NSA highlights lost opportunities of new Countryside Code
9th April 2021
Following the launch of a new, refreshed Countryside Code last week the National Sheep Association (NSA) has highlighted inadequacies in the advice given to the general public, placing sheep farmers and their flocks at further risk at this busy time for the sector.
Changes in the guidance issued by Natural England and Natural Resources Wales include information on walking only on footpaths and not feeding livestock but little recognition has been made to the increasing? problem of irresponsible dog ownership and sheep worrying by dogs.
NSA Chief Executive Phil Stocker comments: “The consultation that has led to the launch of the new version of the Countryside Code has fallen short of the mark in terms of what is needed. I’m not convinced that the high level of consultation claimed was really adequate, and most importantly there are significant gaps between the information contained in the more detailed version of the code (that few people will read), and that contained in simpler version (that the majority of people who read it will get to see).
“Of particular concern to sheep farmers in England and Wales will be the failure to advise that dogs should be kept on leads in the vicinity of livestock. To simply suggest a dog should be ‘in sight’ when its behaviour around livestock could be unpredictable will not prevent livestock being attacked by dogs.
“It is also a missed opportunity to inform people that the majority of our countryside, including National Parks, is farmed and privately owned and that with rights, goes responsibility. The review of the Countryside Code was much needed and is something that NSA called for, but let’s hope we don’t have to wait another decade before it can be looked at again.”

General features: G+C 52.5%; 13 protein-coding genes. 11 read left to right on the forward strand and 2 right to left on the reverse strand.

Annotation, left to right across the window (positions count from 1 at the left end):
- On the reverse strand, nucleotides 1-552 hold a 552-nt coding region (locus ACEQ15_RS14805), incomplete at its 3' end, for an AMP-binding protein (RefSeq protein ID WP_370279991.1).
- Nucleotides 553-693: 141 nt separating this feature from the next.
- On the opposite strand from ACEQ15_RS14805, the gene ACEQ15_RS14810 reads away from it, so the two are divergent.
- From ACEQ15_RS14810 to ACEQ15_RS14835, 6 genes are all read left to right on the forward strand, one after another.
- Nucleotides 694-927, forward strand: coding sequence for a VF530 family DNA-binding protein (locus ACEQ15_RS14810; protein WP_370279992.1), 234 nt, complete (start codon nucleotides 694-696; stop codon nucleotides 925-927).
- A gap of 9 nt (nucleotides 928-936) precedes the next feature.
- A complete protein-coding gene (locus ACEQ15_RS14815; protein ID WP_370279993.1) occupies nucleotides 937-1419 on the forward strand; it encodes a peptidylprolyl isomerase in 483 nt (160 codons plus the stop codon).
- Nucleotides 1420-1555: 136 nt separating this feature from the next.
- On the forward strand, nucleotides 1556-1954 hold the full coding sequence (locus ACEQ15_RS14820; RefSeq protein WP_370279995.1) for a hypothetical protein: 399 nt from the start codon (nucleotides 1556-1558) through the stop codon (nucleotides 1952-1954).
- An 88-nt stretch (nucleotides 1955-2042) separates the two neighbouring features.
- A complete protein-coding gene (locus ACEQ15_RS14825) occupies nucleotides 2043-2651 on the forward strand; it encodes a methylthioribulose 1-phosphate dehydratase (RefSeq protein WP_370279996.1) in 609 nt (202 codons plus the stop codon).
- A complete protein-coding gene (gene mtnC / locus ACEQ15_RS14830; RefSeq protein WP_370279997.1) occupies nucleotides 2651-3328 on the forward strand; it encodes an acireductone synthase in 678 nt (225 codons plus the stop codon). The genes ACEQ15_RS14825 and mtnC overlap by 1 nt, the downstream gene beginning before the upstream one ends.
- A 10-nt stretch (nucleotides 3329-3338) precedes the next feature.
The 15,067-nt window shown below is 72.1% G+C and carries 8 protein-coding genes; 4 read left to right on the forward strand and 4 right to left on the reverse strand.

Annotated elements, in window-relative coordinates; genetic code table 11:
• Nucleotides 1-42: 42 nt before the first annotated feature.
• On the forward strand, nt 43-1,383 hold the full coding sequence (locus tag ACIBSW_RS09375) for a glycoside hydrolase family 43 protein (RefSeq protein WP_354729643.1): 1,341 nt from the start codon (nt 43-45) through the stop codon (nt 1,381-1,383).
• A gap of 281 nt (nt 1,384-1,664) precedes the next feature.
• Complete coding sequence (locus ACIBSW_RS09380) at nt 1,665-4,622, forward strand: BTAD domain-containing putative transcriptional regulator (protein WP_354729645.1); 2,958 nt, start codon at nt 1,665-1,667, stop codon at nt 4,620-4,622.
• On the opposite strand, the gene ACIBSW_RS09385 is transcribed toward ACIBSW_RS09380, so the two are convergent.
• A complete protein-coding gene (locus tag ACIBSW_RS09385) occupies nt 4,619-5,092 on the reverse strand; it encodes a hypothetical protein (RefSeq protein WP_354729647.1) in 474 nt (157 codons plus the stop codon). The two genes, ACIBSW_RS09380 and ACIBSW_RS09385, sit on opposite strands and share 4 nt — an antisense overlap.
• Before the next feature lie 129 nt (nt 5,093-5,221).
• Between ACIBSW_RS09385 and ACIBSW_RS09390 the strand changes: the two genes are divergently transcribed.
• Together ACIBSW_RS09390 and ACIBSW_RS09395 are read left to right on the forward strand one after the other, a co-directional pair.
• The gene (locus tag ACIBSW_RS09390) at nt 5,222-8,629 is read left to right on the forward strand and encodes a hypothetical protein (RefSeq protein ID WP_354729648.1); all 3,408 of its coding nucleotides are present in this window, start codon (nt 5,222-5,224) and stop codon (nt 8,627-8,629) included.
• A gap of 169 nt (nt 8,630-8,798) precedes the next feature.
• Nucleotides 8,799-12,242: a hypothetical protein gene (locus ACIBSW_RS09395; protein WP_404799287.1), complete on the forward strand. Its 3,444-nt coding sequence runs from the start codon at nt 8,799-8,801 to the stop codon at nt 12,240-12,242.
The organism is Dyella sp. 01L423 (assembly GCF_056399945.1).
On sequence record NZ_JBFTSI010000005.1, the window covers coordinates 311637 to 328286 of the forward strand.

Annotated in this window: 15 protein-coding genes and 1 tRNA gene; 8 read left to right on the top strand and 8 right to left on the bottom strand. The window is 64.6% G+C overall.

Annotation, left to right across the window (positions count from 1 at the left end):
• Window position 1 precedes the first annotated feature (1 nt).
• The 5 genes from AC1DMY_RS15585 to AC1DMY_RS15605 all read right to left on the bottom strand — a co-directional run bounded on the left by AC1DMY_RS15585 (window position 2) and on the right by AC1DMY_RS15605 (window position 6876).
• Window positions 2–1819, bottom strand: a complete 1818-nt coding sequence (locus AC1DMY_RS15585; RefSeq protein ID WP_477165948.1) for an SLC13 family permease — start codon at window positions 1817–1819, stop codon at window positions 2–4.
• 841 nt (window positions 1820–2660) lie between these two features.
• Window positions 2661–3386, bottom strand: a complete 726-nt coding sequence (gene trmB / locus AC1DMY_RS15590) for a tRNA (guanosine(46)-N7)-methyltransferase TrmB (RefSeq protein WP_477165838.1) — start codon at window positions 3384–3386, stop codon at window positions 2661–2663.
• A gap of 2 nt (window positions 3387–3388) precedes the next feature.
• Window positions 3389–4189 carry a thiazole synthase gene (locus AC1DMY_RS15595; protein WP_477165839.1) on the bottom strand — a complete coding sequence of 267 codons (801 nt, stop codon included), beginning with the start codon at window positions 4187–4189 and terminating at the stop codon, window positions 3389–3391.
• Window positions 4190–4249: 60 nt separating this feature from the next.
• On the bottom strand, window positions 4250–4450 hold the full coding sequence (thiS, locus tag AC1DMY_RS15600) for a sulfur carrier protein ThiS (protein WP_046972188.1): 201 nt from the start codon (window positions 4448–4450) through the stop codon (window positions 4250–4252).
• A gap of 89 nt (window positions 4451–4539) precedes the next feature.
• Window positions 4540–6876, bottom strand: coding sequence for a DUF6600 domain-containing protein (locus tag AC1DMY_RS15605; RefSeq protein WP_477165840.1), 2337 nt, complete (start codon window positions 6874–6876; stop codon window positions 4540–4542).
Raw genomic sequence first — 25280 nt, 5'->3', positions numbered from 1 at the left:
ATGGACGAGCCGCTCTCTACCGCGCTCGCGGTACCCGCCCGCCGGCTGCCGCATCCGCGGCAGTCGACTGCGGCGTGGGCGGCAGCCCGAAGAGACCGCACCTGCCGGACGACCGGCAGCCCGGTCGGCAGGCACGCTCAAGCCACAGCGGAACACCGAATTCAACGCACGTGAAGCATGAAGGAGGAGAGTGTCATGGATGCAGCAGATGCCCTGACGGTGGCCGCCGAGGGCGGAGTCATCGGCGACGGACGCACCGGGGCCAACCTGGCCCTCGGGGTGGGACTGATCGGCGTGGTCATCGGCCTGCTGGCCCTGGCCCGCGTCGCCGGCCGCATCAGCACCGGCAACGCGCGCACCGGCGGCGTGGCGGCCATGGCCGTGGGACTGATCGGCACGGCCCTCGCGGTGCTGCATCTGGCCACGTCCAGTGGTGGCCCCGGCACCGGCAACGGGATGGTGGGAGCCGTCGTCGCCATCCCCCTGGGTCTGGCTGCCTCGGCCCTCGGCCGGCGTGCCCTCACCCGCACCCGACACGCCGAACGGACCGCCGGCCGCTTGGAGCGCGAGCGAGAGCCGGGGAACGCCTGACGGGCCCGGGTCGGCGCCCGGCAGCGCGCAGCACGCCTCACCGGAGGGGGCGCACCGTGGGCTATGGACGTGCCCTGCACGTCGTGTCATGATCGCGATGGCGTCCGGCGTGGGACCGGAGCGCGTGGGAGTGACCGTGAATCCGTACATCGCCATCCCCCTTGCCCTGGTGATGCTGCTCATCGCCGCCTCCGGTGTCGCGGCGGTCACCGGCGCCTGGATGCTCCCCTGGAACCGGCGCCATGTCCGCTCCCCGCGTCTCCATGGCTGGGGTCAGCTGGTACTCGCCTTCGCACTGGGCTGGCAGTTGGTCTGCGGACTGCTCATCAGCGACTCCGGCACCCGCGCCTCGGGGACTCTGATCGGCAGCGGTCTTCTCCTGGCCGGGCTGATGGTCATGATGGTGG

The new version’s release comes at a time of concerted effort by NSA to highlight the devastating risk posed by dogs to sheep and lambs in the countryside. The association is currently surveying farmers on the issue with results already submitted indicating an increase in sheep worrying by dogs cases over the past year when lockdowns have resulted in an increase of walkers through fields.
Initial findings also suggest that most attacks happen due to a lack of knowledge by the general public on the devastation that even the calmest natured dog can cause. Something NSA believes the Countryside Code could have helped rectify.
Mr Stocker continues: “Sheep farmers across the UK have suffered an increase in sheep worrying attacks by dogs over the past year, as dog ownership has increased and walking in the countryside has become one of the few activities to be enjoyed during lockdown – but dog owners must be responsible for their pets.
“Please keep your dog on a lead whenever there is a chance sheep could be nearby and avoid walking closely to them if at all possible. You may not consider your dog capable of causing suffering by barking, chasing and attacking sheep, but it is an instinctive response.”
NSA is urging all sheep farmers who may have had an issue with sheep worrying by dogs over the past year to complete the survey before it closes on Monday 19th April. The survey can be completed at www.surveymonkey.co.uk/r/sheepworrying2021. All survey data will be collected anonymously with the information gathered forming part of NSA’s 2021 Sheep Worrying by Dogs campaign which is scheduled to run throughout 2021 to promote responsible dog ownership.
Further guidance for dog owners and information on the devastating issue of dog worrying visit the NSA website here.